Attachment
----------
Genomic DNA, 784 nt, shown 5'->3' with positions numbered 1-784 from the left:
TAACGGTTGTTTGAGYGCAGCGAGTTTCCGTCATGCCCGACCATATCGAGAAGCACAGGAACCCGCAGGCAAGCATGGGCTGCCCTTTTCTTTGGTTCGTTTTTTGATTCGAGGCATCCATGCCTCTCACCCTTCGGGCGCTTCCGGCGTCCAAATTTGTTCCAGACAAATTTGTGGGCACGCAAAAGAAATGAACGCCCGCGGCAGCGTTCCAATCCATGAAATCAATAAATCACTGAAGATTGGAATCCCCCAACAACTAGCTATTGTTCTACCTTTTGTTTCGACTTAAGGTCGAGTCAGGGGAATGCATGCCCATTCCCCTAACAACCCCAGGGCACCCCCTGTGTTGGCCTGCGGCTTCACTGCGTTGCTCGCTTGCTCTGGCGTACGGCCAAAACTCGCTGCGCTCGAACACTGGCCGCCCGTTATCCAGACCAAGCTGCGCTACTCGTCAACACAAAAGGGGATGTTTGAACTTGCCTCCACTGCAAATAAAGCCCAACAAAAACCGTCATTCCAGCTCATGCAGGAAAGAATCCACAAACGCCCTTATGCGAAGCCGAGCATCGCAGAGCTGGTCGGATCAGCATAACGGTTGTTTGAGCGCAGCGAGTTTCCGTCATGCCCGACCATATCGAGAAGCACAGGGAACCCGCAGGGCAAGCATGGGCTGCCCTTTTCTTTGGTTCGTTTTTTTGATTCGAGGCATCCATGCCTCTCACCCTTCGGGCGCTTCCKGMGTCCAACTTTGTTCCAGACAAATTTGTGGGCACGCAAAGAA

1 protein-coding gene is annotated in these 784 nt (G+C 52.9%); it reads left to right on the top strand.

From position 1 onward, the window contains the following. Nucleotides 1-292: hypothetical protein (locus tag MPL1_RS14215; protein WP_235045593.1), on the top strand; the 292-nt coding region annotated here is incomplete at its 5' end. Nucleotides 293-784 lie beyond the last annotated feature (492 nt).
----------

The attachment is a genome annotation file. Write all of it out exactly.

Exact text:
Genomic DNA, 784 nt, shown 5'->3' with positions numbered 1-784 from the left:
TAACGGTTGTTTGAGYGCAGCGAGTTTCCGTCATGCCCGACCATATCGAGAAGCACAGGAACCCGCAGGCAAGCATGGGCTGCCCTTTTCTTTGGTTCGTTTTTTGATTCGAGGCATCCATGCCTCTCACCCTTCGGGCGCTTCCGGCGTCCAAATTTGTTCCAGACAAATTTGTGGGCACGCAAAAGAAATGAACGCCCGCGGCAGCGTTCCAATCCATGAAATCAATAAATCACTGAAGATTGGAATCCCCCAACAACTAGCTATTGTTCTACCTTTTGTTTCGACTTAAGGTCGAGTCAGGGGAATGCATGCCCATTCCCCTAACAACCCCAGGGCACCCCCTGTGTTGGCCTGCGGCTTCACTGCGTTGCTCGCTTGCTCTGGCGTACGGCCAAAACTCGCTGCGCTCGAACACTGGCCGCCCGTTATCCAGACCAAGCTGCGCTACTCGTCAACACAAAAGGGGATGTTTGAACTTGCCTCCACTGCAAATAAAGCCCAACAAAAACCGTCATTCCAGCTCATGCAGGAAAGAATCCACAAACGCCCTTATGCGAAGCCGAGCATCGCAGAGCTGGTCGGATCAGCATAACGGTTGTTTGAGCGCAGCGAGTTTCCGTCATGCCCGACCATATCGAGAAGCACAGGGAACCCGCAGGGCAAGCATGGGCTGCCCTTTTCTTTGGTTCGTTTTTTTGATTCGAGGCATCCATGCCTCTCACCCTTCGGGCGCTTCCKGMGTCCAACTTTGTTCCAGACAAATTTGTGGGCACGCAAAGAA

1 protein-coding gene is annotated in these 784 nt (G+C 52.9%); it reads left to right on the top strand.

From position 1 onward, the window contains the following. Nucleotides 1-292: hypothetical protein (locus tag MPL1_RS14215; protein WP_235045593.1), on the top strand; the 292-nt coding region annotated here is incomplete at its 5' end. Nucleotides 293-784 lie beyond the last annotated feature (492 nt).